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Cries From the Past: Torture's Ugly Echoes

Contemporary torture's earliest, deepest and most influential roots are found in the CIA's Artichoke Project. Indeed, it is Project Artichoke that encapsulates the CIA's real traveling road show of horrors and atrocities, not MK/ULTRA which, although responsible for its own acts of mindless cruelty, pales in comparison.

That MK/ULTRA received, and continues to receive, the lion's share of the media's attention and public outrage over CIA mind control programs was a deliberately planned outcome on the part of the Agency. This outcome was the central objective of a never before revealed covert operation launched in 1975 and informally code-named Dormouse.

Dormouse, operated out of the CIA's Security Research branch, had its genesis in the 1975 Rockefeller Commission report and in the subsequent Congressional hearings into CIA illegal activities chaired by Senators Frank Church and Teddy Kennedy. Following the initial revelation of Frank Olson's alleged "suicide" by the Rockefeller Commission, a number of high-level meetings occurred between President Gerald Ford's White House and CIA General Counsel Lawrence Houston.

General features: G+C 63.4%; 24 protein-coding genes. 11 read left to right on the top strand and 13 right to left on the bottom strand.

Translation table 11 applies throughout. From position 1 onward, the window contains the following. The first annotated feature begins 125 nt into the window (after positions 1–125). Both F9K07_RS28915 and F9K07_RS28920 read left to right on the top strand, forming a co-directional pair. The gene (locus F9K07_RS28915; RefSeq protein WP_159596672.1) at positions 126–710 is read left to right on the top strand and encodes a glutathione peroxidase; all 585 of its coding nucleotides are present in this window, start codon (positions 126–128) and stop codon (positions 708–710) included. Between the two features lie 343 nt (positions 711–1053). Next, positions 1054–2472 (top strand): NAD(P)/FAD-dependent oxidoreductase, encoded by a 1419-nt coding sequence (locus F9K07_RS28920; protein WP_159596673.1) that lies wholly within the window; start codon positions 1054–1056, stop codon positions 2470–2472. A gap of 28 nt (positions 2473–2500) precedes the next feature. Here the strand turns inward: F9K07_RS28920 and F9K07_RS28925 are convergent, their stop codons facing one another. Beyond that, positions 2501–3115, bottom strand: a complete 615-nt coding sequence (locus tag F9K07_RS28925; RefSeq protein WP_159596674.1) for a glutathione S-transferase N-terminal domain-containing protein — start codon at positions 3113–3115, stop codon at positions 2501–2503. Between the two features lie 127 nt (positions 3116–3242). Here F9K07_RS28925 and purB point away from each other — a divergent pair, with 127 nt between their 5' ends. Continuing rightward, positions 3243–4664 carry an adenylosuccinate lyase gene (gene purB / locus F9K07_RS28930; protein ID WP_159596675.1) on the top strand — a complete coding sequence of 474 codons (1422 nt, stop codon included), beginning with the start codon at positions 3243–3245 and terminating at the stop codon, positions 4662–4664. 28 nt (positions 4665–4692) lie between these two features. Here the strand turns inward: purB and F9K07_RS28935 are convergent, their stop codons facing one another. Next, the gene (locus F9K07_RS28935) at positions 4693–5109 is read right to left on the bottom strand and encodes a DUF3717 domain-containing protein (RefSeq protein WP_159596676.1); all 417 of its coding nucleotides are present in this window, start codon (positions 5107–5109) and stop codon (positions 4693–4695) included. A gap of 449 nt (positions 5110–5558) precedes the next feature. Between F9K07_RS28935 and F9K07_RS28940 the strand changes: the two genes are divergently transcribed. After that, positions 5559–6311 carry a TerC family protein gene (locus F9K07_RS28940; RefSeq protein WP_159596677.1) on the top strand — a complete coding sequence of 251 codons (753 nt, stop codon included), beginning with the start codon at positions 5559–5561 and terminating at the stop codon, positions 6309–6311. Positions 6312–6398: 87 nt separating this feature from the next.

Houston, who had served the Agency as its doyen general counsel for over 25 years, secretly huddled on at least two occasions in June 1975 with Ford's chief of staff, Donald Rumsfeld, and his chief assistant, Richard (Dick) Cheney. Houston impressed upon both men that any prolonged and intense media scrutiny of Project Artichoke would lead to opening a Pandora's box of legal, institutional, international and public relations problems that could destroy the CIA:

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